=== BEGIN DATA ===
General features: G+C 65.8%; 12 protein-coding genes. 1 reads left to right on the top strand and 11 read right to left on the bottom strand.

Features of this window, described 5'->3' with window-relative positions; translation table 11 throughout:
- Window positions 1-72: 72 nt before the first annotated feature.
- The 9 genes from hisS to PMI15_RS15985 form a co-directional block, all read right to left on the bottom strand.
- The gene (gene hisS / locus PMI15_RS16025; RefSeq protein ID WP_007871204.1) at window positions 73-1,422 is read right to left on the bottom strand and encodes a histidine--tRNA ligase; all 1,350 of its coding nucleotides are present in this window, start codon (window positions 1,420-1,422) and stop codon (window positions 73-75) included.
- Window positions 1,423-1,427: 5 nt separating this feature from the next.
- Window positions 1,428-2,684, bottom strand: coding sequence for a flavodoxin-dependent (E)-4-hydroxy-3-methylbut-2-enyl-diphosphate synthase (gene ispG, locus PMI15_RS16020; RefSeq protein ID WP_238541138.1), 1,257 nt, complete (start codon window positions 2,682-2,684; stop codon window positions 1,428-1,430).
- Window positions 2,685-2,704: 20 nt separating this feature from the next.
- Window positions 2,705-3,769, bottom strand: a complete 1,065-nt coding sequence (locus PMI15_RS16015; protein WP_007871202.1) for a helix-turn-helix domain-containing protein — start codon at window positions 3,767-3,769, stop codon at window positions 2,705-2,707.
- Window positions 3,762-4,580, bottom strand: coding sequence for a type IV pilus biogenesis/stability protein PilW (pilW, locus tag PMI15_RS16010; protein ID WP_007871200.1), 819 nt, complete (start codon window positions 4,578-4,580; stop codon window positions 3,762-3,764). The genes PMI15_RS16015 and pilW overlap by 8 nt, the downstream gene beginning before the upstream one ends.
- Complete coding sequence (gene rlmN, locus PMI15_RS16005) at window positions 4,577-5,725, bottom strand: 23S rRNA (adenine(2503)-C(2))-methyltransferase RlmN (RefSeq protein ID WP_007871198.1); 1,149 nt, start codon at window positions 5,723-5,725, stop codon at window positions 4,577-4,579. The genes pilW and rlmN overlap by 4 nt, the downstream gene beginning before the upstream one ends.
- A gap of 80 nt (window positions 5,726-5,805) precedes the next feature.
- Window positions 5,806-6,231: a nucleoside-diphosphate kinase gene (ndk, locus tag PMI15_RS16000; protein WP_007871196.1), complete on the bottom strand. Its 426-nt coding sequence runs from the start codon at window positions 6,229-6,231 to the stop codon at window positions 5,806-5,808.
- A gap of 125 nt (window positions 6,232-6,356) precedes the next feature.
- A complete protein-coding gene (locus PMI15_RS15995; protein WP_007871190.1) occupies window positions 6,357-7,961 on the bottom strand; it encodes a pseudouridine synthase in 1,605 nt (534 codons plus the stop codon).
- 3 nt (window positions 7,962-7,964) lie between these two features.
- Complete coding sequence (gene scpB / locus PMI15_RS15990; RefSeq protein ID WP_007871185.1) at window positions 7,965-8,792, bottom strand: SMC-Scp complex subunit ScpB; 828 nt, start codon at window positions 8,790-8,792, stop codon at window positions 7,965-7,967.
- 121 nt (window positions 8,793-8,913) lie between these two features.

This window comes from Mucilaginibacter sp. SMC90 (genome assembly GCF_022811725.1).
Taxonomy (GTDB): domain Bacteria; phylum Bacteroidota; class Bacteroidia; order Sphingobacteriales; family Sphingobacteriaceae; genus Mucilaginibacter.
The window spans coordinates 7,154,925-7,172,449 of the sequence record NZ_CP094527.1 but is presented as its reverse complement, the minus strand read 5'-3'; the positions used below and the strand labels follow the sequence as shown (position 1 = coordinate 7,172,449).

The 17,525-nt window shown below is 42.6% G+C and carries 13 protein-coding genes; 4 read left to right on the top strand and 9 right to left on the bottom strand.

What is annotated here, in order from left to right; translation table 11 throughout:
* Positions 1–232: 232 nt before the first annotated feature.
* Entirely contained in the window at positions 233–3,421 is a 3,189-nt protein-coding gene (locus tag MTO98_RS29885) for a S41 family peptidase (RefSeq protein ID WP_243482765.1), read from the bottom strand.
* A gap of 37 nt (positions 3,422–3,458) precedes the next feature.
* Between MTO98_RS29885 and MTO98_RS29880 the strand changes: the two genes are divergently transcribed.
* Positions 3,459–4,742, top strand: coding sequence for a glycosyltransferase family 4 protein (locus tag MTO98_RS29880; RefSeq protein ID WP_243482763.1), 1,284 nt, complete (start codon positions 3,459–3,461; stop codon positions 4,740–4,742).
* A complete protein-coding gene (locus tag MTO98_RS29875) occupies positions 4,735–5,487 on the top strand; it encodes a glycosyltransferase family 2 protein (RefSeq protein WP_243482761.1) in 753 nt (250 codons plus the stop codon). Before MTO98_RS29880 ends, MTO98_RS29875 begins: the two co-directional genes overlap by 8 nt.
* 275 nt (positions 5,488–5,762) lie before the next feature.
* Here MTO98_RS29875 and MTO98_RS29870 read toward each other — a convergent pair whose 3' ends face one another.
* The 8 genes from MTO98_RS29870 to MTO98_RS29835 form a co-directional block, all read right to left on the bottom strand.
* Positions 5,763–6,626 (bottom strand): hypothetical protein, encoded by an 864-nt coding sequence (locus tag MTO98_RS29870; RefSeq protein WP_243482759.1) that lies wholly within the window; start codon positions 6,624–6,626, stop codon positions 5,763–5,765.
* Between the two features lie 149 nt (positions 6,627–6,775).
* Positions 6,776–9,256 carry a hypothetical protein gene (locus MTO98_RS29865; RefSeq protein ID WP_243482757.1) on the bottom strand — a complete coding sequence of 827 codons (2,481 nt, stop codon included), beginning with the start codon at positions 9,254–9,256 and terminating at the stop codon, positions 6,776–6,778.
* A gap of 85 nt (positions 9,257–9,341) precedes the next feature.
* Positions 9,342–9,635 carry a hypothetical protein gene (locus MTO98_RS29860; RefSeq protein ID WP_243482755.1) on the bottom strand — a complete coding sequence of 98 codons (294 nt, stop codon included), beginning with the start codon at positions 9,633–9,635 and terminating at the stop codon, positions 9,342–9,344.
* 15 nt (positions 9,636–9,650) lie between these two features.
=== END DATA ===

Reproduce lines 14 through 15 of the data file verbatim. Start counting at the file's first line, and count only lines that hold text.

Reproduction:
- A gap of 125 nt (window positions 6,232-6,356) precedes the next feature.
- A complete protein-coding gene (locus PMI15_RS15995; protein WP_007871190.1) occupies window positions 6,357-7,961 on the bottom strand; it encodes a pseudouridine synthase in 1,605 nt (534 codons plus the stop codon).